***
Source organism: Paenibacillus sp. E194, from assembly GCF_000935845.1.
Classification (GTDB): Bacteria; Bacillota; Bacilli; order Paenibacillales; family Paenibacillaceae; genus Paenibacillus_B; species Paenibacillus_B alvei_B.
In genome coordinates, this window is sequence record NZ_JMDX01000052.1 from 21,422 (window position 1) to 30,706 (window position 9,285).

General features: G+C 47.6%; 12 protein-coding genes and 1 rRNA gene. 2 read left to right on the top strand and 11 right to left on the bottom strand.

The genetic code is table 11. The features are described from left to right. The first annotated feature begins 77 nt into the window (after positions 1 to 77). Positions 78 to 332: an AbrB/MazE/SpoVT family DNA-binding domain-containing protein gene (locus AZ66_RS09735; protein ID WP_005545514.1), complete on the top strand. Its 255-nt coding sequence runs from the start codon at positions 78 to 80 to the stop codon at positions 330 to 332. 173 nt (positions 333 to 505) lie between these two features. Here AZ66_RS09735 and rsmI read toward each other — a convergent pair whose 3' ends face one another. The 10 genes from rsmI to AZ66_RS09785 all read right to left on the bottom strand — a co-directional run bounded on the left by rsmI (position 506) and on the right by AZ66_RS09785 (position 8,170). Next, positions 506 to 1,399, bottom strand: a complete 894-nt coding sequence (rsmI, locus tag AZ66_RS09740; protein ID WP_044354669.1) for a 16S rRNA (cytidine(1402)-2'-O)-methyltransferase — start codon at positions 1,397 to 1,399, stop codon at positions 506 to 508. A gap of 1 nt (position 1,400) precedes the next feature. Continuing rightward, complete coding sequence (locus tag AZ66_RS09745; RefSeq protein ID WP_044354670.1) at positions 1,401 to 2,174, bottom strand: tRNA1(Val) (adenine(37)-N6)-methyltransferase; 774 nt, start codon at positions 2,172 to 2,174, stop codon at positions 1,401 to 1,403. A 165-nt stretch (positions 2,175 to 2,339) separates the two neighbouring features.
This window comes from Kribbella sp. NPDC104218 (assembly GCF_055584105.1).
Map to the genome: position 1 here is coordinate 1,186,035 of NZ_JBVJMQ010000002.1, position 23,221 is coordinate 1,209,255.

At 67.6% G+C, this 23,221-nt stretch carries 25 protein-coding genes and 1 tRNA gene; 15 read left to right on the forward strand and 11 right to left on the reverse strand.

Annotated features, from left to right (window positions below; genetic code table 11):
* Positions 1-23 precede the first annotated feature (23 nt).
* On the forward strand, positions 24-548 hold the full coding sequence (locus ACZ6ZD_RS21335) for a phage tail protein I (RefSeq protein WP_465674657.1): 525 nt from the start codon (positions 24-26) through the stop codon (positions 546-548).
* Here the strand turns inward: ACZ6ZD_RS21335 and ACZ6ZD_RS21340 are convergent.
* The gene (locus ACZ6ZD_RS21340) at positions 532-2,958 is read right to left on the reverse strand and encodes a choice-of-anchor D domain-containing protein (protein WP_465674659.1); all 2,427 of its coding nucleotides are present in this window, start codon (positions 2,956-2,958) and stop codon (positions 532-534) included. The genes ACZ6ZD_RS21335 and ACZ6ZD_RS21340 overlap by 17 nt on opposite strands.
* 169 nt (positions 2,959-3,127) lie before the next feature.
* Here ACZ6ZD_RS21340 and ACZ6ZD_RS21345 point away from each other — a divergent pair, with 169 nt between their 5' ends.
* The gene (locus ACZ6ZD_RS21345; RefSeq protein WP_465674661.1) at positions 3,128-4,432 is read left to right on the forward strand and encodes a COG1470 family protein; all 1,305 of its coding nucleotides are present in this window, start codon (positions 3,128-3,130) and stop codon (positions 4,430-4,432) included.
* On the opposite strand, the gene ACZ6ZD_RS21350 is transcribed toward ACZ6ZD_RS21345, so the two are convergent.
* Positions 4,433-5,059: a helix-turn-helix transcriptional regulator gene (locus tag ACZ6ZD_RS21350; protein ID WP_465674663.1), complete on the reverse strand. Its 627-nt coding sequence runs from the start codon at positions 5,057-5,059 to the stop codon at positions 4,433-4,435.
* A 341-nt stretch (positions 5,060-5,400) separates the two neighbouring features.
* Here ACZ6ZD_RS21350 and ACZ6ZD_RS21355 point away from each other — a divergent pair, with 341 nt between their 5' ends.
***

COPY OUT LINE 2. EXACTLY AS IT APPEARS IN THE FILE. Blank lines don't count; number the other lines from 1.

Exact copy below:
Classification (GTDB): Bacteria; Bacillota; Bacilli; order Paenibacillales; family Paenibacillaceae; genus Paenibacillus_B; species Paenibacillus_B alvei_B.